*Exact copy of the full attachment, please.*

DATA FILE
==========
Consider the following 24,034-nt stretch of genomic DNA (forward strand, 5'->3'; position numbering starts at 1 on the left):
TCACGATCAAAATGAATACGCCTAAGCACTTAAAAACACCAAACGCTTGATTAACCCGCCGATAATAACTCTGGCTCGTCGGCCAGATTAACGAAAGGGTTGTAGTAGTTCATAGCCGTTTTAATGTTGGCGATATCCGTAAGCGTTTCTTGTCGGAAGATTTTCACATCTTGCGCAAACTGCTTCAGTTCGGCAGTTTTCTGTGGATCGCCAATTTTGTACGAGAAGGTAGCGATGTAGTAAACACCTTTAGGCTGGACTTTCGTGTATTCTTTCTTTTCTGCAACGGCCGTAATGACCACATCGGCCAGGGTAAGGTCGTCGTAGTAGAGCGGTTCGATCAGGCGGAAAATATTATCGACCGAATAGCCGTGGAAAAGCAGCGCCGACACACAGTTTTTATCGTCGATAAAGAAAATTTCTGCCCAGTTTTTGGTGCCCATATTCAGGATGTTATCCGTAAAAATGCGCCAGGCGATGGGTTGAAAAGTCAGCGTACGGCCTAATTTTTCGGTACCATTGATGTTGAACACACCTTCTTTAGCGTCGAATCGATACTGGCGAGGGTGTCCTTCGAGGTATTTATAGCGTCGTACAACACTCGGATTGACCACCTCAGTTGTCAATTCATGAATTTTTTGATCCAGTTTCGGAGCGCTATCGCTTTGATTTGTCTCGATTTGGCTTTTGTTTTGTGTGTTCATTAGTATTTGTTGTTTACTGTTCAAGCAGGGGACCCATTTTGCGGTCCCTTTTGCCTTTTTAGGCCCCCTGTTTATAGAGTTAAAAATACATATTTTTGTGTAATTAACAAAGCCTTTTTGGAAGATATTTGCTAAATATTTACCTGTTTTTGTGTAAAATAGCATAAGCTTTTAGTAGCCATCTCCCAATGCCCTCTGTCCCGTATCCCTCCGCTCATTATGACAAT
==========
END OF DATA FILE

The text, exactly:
Consider the following 24,034-nt stretch of genomic DNA (forward strand, 5'->3'; position numbering starts at 1 on the left):
TCACGATCAAAATGAATACGCCTAAGCACTTAAAAACACCAAACGCTTGATTAACCCGCCGATAATAACTCTGGCTCGTCGGCCAGATTAACGAAAGGGTTGTAGTAGTTCATAGCCGTTTTAATGTTGGCGATATCCGTAAGCGTTTCTTGTCGGAAGATTTTCACATCTTGCGCAAACTGCTTCAGTTCGGCAGTTTTCTGTGGATCGCCAATTTTGTACGAGAAGGTAGCGATGTAGTAAACACCTTTAGGCTGGACTTTCGTGTATTCTTTCTTTTCTGCAACGGCCGTAATGACCACATCGGCCAGGGTAAGGTCGTCGTAGTAGAGCGGTTCGATCAGGCGGAAAATATTATCGACCGAATAGCCGTGGAAAAGCAGCGCCGACACACAGTTTTTATCGTCGATAAAGAAAATTTCTGCCCAGTTTTTGGTGCCCATATTCAGGATGTTATCCGTAAAAATGCGCCAGGCGATGGGTTGAAAAGTCAGCGTACGGCCTAATTTTTCGGTACCATTGATGTTGAACACACCTTCTTTAGCGTCGAATCGATACTGGCGAGGGTGTCCTTCGAGGTATTTATAGCGTCGTACAACACTCGGATTGACCACCTCAGTTGTCAATTCATGAATTTTTTGATCCAGTTTCGGAGCGCTATCGCTTTGATTTGTCTCGATTTGGCTTTTGTTTTGTGTGTTCATTAGTATTTGTTGTTTACTGTTCAAGCAGGGGACCCATTTTGCGGTCCCTTTTGCCTTTTTAGGCCCCCTGTTTATAGAGTTAAAAATACATATTTTTGTGTAATTAACAAAGCCTTTTTGGAAGATATTTGCTAAATATTTACCTGTTTTTGTGTAAAATAGCATAAGCTTTTAGTAGCCATCTCCCAATGCCCTCTGTCCCGTATCCCTCCGCTCATTATGACAAT